Been reading quite a lot of books lately, I’m on book no. 35 as of writing to be exact. That brings me to the thought of… for so much books that I read, information that I absorbed, things that I learned, how much of it I am actually able to recall and make use of in the days to come?
The challenge has always been this. Just like how you see supposedly “educated” people graduated from famous university, but still performing uneducated act like littering everywhere. Ultimately, all that matters is not how much input you received, is how much output you produce out of it.
The same goes to photography. You can talk all day about “how to take a good photo”, but if you didn’t deliver a good photo in the end… what’s the point, right?
Of course my argument here is based upon a “result-based” approach, by ignoring the fact on the process. One may argue that this is part of the process, where failing to achieve what you have learned is also a learning point for you, making you aware and hence be more cautious in the future. Well, I kinda agree with that, but still, many may not even realized that in the end, and that’s a problem.
So, for so much I have read for the past years, did I made any changes and put any meaningful learning into practice? Well… yes and no. Conservatively, I would estimate only like 20% of what I learned has been put into good use. That’s quite little indeed. That’s something I’m aware of and trying to fix.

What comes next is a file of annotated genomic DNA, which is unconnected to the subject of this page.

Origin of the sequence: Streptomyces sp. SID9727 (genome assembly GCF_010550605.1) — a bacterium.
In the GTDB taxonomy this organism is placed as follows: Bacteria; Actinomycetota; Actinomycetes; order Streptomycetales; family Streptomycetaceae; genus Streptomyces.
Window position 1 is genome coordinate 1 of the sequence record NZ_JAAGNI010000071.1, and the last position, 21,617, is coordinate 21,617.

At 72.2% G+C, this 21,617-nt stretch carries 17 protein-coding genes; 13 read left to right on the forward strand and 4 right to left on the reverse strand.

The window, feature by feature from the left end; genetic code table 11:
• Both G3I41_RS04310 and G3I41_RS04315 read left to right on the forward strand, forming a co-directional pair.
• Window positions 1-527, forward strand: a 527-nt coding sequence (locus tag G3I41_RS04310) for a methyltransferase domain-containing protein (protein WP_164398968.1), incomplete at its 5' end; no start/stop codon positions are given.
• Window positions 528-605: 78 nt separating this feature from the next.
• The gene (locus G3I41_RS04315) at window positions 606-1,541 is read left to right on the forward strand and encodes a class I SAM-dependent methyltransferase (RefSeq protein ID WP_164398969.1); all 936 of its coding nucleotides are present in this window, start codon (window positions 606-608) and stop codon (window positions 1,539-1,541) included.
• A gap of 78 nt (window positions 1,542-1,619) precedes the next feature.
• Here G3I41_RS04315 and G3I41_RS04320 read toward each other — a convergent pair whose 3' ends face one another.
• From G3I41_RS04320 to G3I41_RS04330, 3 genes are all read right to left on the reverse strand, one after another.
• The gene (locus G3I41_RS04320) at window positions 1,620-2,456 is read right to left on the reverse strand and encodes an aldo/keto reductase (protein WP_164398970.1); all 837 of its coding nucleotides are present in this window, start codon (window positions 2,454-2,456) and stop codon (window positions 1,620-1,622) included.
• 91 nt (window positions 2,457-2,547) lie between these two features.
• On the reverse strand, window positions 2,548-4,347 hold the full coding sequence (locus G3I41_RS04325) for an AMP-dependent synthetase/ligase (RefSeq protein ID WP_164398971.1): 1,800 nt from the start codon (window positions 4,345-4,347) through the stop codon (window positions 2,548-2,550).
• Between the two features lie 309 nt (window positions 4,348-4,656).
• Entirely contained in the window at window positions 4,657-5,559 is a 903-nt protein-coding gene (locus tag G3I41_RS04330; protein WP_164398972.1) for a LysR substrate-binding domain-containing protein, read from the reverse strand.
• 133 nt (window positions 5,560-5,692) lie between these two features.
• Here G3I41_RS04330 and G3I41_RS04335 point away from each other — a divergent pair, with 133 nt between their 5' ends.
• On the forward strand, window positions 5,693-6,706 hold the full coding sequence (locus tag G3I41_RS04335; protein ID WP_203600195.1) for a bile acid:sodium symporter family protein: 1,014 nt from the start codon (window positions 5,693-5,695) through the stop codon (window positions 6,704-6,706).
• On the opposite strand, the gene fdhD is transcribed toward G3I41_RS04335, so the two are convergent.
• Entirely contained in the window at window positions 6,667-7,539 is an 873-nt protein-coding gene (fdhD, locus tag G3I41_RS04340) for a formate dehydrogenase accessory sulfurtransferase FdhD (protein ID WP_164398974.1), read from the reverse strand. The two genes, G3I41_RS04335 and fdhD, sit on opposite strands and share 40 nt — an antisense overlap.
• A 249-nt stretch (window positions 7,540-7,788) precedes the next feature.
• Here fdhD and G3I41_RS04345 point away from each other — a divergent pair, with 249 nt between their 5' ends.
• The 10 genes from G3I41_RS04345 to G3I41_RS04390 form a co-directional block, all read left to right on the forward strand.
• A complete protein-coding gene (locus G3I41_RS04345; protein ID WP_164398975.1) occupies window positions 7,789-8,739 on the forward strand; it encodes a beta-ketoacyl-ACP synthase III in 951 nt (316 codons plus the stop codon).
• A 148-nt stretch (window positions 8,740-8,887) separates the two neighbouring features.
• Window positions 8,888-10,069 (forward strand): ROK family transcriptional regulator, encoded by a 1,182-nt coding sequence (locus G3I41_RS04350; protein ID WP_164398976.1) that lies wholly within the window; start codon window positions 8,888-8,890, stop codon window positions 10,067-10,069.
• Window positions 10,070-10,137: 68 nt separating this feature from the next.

Of course not everything can be of good use immediately, some takes time to materialize, some require additional skills beforehand, some I just can’t… make it stick. It’s a long way to go and to change. Let’s see if things will turn better in the future. Till then.
During my trip to Japan in early August, I climbed Mount Fuji and managed to reach the peak of the mountain. I do faced some difficulties during my planning, and now I would like to share some information and things that I wished I knew earlier. Please note that for what I shared, it’s based on my personal experience and your milage of course will vary, and information presented is accurate at this point of time.
Mount Fuji is measured at 3,776m tall. Official climbing season usually begins around early July and ends in early September. It is not advisable to climb Mount Fuji outside of the recommended period. You may check the official website for necessary information and latest update on weather, local condition and any emergency alert.
There are all together 4 routes to ascend Mount Fuji. The route I took was Yoshida Trail. Hence, my sharing will mainly based on this trail. The other routes are Subashiri Trail, Gotemba Trail and Fujinomiya Trail. Each trail will have different starting point, although they are all being named similarly as “5th Station”. As you climb up the mountain, you will pass by “6th Station”, follow by “7th Station”, “8th Station” and “9th Station” before you reach the peak. Each “Station” is basically an area with amenities, such as small hut for you to stay overnight, shops selling food and necessities and toilet. 5th Station will have better amenities and facilities, as you climb up the mountain, each station facilities will become more and more basic.